Tag Archives: divorce

life after death

This past week, had I stayed married to my first husband, I would’ve celebrated my silver wedding anniversary – 25 years.  Twenty five years ago I was a young, confused woman who desperately wanted to love someone and have someone love me.  I was coming out of a major depression that required two hospitalizations in the space of four years.  I was dealing with the sources of my depression but only scratching the surface.  I was living on my own, and while I was overjoyed to be out of my parents’ house and independent, I was lonely.

I got involved quickly and deeply with a man who treated me well and who made me laugh.  I won’t go into the details of our relationship, except to say that within a year we were engaged, and after a short engagement we got married.  It was probably a bad sign that as our friends and families were leaving the wedding reception and I was faced with going on my honeymoon, I broke down in tears.  At the time I chalked it up to nerves, not about the wedding night, but to the release of all the energy and stress of the planning of that monumental day.  Looking back I also think the tears came from realizing “forever” was in front of me with this man, and knowing on some unconscious level that I had made a terrible mistake.

Our relationship disintegrated VERY quickly.  Again, I won’t go into details.  I could play the blame game and point fingers at him for certain behaviors and hurts – but I could also point the finger at myself for rushing into the marriage, thinking it would be magical and salvific, for wanting so badly to be in love, that I mistook that want for love itself.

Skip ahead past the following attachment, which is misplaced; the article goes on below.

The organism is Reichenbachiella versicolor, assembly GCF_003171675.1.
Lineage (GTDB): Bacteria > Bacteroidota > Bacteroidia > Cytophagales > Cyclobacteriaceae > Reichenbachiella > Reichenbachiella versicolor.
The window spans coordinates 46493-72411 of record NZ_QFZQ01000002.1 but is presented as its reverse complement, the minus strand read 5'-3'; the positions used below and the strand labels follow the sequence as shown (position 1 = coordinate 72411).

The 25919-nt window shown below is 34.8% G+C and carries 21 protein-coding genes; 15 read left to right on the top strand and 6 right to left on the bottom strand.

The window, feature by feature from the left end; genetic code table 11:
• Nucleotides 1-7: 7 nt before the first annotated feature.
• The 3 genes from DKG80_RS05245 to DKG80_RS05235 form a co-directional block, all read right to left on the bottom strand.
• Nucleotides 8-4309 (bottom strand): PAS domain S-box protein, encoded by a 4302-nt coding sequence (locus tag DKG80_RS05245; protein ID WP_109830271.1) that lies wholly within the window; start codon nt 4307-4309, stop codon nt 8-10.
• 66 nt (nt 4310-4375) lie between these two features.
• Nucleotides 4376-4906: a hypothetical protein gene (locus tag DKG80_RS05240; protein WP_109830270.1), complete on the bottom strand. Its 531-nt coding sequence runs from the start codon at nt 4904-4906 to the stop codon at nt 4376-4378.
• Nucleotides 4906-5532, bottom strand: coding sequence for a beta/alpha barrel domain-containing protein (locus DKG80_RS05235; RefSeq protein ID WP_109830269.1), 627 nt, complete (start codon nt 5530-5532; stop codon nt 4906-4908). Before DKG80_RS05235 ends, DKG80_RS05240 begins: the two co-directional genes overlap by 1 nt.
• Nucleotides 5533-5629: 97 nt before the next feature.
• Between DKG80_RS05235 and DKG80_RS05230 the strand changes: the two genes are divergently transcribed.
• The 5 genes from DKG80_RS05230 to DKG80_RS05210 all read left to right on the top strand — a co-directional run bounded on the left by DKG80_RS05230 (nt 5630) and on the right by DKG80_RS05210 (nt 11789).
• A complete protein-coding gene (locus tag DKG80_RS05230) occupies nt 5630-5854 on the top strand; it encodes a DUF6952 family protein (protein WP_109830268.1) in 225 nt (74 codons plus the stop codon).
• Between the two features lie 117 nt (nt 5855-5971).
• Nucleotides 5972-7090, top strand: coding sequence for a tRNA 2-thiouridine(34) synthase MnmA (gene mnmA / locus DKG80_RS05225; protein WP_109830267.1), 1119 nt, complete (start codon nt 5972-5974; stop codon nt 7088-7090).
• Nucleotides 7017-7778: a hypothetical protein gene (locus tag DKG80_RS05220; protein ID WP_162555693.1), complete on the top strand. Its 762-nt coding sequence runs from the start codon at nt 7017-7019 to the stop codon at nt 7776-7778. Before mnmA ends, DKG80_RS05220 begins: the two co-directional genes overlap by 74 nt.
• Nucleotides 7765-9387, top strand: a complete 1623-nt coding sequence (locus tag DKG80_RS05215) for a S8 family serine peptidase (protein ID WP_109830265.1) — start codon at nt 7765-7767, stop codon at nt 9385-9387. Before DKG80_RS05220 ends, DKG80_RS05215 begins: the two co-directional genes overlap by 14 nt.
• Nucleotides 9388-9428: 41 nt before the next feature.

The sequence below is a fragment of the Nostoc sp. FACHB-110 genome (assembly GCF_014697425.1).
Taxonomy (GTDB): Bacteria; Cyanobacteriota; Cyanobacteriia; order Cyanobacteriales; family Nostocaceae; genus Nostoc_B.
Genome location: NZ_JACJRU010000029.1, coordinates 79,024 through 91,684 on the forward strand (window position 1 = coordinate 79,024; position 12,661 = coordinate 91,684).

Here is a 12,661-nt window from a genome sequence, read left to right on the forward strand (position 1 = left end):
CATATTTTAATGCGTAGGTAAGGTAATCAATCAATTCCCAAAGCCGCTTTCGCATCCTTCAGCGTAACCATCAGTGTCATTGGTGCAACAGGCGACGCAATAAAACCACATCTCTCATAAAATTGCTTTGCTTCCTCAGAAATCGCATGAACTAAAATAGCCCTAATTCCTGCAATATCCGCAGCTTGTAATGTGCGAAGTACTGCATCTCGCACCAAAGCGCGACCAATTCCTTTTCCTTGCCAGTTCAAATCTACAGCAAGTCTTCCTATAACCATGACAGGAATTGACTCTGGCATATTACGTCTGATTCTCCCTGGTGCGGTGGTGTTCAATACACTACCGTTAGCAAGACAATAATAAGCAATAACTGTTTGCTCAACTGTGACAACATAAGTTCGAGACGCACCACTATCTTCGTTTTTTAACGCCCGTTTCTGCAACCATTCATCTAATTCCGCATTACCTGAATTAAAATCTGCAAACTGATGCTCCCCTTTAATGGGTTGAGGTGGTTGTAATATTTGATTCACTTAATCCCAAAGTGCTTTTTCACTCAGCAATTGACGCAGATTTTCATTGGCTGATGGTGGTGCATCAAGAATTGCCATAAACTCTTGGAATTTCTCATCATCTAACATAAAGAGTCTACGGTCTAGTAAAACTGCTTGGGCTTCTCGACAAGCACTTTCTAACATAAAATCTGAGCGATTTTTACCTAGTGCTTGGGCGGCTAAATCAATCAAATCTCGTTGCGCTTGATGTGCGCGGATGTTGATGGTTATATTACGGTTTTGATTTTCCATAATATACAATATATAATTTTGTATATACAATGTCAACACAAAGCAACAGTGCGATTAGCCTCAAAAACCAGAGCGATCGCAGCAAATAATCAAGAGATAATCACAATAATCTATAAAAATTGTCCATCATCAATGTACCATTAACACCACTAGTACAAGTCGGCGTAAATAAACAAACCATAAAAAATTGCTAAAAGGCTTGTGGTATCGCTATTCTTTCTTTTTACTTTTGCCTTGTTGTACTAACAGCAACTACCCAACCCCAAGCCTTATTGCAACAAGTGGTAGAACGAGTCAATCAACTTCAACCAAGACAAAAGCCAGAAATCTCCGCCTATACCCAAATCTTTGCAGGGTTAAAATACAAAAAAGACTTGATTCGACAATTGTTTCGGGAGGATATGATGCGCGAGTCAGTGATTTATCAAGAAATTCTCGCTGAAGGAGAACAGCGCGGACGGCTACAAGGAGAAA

But wanting to be in love, and really being in love are NOT the same thing.

As quickly as we came together we fell apart.  Feelings of failure and shame consumed me.  As a person of faith I didn’t believe that I should be able to throw away a covenant I had made as casually as I could a dress out of fashion.  I had made a commitment, “till death do us part,” but I could not keep it without killing myself in the process.  I did not love this man.  He wasn’t a bad person, we were just completely incompatible and I was miserable.  All the progress I had made on my emotional well-being was at stake.

Divorce.  It grieved me.  Divorce is a death.  It is the death of a relationship and it deserves a time of grief.  Luckily I had a very good relationship with my pastor, and his support was vital.  He spoke serious words that pushed me to profound reflection on my shortcomings, kind words of God’s grace that lifted me up from despair, and encouraging words that gave me hope for the future.  And there was a future.

When I had come to the point in my personal growth that I was content to live my life alone, I met the man I would marry, the man I have now been with for nineteen years, with whom I have three beautiful amazing children.  There is always hope for the future.


My love…